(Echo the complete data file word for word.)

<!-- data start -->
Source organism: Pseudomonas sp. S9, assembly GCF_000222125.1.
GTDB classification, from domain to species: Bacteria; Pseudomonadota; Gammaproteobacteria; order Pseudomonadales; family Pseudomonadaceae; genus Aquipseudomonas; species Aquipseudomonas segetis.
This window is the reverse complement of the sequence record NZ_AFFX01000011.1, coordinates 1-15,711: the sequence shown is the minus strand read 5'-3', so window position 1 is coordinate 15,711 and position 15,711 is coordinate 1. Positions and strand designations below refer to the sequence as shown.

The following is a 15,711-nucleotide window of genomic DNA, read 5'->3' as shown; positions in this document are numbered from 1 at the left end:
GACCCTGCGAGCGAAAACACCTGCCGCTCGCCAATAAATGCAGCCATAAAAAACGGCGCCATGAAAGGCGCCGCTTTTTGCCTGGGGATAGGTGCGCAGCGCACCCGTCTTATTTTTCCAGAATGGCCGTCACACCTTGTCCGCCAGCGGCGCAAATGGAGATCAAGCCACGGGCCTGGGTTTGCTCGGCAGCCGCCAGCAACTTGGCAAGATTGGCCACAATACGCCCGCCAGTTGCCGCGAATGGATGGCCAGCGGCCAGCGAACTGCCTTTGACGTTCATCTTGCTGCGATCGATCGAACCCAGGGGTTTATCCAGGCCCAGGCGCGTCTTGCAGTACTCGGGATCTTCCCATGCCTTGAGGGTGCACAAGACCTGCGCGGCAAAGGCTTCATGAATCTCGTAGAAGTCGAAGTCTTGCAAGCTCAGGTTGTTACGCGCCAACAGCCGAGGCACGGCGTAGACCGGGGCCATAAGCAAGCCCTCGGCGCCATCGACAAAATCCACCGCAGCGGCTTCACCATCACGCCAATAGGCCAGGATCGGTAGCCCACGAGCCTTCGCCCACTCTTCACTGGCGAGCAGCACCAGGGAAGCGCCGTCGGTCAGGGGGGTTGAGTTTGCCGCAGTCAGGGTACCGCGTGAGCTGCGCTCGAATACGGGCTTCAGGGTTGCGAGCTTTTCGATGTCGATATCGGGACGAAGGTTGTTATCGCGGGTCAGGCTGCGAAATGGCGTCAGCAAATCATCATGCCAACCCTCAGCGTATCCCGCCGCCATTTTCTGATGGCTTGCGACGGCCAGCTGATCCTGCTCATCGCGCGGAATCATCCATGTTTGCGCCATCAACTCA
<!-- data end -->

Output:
Source organism: Pseudomonas sp. S9, assembly GCF_000222125.1.
GTDB classification, from domain to species: Bacteria; Pseudomonadota; Gammaproteobacteria; order Pseudomonadales; family Pseudomonadaceae; genus Aquipseudomonas; species Aquipseudomonas segetis.
This window is the reverse complement of the sequence record NZ_AFFX01000011.1, coordinates 1-15,711: the sequence shown is the minus strand read 5'-3', so window position 1 is coordinate 15,711 and position 15,711 is coordinate 1. Positions and strand designations below refer to the sequence as shown.

The following is a 15,711-nucleotide window of genomic DNA, read 5'->3' as shown; positions in this document are numbered from 1 at the left end:
GACCCTGCGAGCGAAAACACCTGCCGCTCGCCAATAAATGCAGCCATAAAAAACGGCGCCATGAAAGGCGCCGCTTTTTGCCTGGGGATAGGTGCGCAGCGCACCCGTCTTATTTTTCCAGAATGGCCGTCACACCTTGTCCGCCAGCGGCGCAAATGGAGATCAAGCCACGGGCCTGGGTTTGCTCGGCAGCCGCCAGCAACTTGGCAAGATTGGCCACAATACGCCCGCCAGTTGCCGCGAATGGATGGCCAGCGGCCAGCGAACTGCCTTTGACGTTCATCTTGCTGCGATCGATCGAACCCAGGGGTTTATCCAGGCCCAGGCGCGTCTTGCAGTACTCGGGATCTTCCCATGCCTTGAGGGTGCACAAGACCTGCGCGGCAAAGGCTTCATGAATCTCGTAGAAGTCGAAGTCTTGCAAGCTCAGGTTGTTACGCGCCAACAGCCGAGGCACGGCGTAGACCGGGGCCATAAGCAAGCCCTCGGCGCCATCGACAAAATCCACCGCAGCGGCTTCACCATCACGCCAATAGGCCAGGATCGGTAGCCCACGAGCCTTCGCCCACTCTTCACTGGCGAGCAGCACCAGGGAAGCGCCGTCGGTCAGGGGGGTTGAGTTTGCCGCAGTCAGGGTACCGCGTGAGCTGCGCTCGAATACGGGCTTCAGGGTTGCGAGCTTTTCGATGTCGATATCGGGACGAAGGTTGTTATCGCGGGTCAGGCTGCGAAATGGCGTCAGCAAATCATCATGCCAACCCTCAGCGTATCCCGCCGCCATTTTCTGATGGCTTGCGACGGCCAGCTGATCCTGCTCATCGCGCGGAATCATCCATGTTTGCGCCATCAACTCA